- NOTE: Take care to keep straight which transistor will control which LED color, and connect the transistors the right way around, according to the pinout of the TIP31 transistor (2nd photo). And don’t forget to connect the Arduino’s ground pin to the 12V power supply’s ground!
- Your completed circuit should look like the 3rd photo. The outputs of the circuit go to a 4-pin header on the right, ready to accept an RGB LED strip.
Step #2: Hack a cable (optional).
- Many Android phones are USB On-The-Go (OTG) devices, which means they can act as the USB host (providing power) or slave (receiving power). In order for your phone to host a USB device such as an Arduino, you need a USB OTG cable. You can buy these for a few bucks online, but if you have old USB cables around it’s more fun to make one Follow the instructions here .
Step #3: Install the Android app.
- By adding a few lines of code to an Android app, you can send any kind of data to the Arduino via your USB OTG cable. In this case, you’ll send brightness values between 0 and 255 for the red, green, and blue LEDs. The critical piece of the puzzle here comes from Mike Wakerly. He wrote a fantastic driver for the USB-to-serial chips used in Arduino boards, called usb-serial-for-android. Sending data to an Arduino from your phone is as simple as calling device.write() within your Android app!
- One great example of this is Katie Dektar’s open-source app called Color Namer (github.com/kaytdek/ColorNamer). For this project, I simplified Color Namer into a version called Arduino Color. Download the app and installer at trevorshp.com/creations/ArduinoColor.apk. You can also grab the complete source code at github.com/trevorshannon/ArduinoColor.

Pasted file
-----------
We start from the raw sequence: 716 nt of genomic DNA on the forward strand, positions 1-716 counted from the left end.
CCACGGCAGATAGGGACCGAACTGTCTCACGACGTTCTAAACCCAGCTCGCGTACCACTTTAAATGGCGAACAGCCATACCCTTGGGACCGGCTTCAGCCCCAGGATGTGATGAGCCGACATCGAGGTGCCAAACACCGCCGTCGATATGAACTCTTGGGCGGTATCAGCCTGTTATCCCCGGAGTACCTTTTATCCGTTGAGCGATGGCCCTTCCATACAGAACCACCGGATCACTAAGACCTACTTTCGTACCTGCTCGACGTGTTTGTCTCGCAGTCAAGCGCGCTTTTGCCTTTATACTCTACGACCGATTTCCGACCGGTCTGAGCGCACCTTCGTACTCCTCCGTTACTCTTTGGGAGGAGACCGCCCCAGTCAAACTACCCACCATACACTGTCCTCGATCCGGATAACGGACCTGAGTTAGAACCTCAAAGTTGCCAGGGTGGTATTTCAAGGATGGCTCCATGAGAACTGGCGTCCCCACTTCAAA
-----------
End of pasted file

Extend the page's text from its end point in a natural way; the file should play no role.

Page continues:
Step #4: Code your own app (optional).
- If you’re developing your own app, download Wakerly’s driver from code.google.com/p/usb-serial-for-android and copy the usb-serial-for-android JAR file into the [your_app_root] /libs directory. This is a pre-compiled library that includes all the necessary functions to open, close, write to, and read from a Serial device from your Android app.
- Next, copy the device_filter.xml file into the [your_app_root] /res/xml directory. This file acts as a lookup table for USB devices connected to your phone. When you connect an Arduino, its device ID (set by the manufacturer of the USB-to-serial chip) is sent to the phone. If this device ID appears in your app’s device_filter.xml file, then your app will automatically open. (The Arduino’s ID is already in Wakerly’s device_filter.xml file, so you shouldn’t need to make any changes to that file.)
- Finally, make your app aware that it should be looking for USB devices in the first place. Open your app’s AndroidManifest.xml file and add the appropriate information within your tags: example code 1.